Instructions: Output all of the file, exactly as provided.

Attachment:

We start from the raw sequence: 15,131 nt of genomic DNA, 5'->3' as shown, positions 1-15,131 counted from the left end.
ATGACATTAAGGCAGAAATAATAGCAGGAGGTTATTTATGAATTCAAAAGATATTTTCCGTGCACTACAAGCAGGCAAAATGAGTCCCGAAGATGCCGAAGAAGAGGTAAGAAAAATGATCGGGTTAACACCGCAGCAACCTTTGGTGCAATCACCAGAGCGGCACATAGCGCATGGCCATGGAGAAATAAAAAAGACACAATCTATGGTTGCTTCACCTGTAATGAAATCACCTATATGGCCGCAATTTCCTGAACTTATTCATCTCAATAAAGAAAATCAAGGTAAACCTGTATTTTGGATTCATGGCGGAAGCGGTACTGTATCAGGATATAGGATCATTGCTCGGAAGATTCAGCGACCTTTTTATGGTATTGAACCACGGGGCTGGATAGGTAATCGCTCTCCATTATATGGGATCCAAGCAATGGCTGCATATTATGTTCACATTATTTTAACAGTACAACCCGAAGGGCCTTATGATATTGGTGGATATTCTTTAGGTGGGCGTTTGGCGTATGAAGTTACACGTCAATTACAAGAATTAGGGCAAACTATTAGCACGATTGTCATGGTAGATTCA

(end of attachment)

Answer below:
We start from the raw sequence: 15,131 nt of genomic DNA, 5'->3' as shown, positions 1-15,131 counted from the left end.
ATGACATTAAGGCAGAAATAATAGCAGGAGGTTATTTATGAATTCAAAAGATATTTTCCGTGCACTACAAGCAGGCAAAATGAGTCCCGAAGATGCCGAAGAAGAGGTAAGAAAAATGATCGGGTTAACACCGCAGCAACCTTTGGTGCAATCACCAGAGCGGCACATAGCGCATGGCCATGGAGAAATAAAAAAGACACAATCTATGGTTGCTTCACCTGTAATGAAATCACCTATATGGCCGCAATTTCCTGAACTTATTCATCTCAATAAAGAAAATCAAGGTAAACCTGTATTTTGGATTCATGGCGGAAGCGGTACTGTATCAGGATATAGGATCATTGCTCGGAAGATTCAGCGACCTTTTTATGGTATTGAACCACGGGGCTGGATAGGTAATCGCTCTCCATTATATGGGATCCAAGCAATGGCTGCATATTATGTTCACATTATTTTAACAGTACAACCCGAAGGGCCTTATGATATTGGTGGATATTCTTTAGGTGGGCGTTTGGCGTATGAAGTTACACGTCAATTACAAGAATTAGGGCAAACTATTAGCACGATTGTCATGGTAGATTCA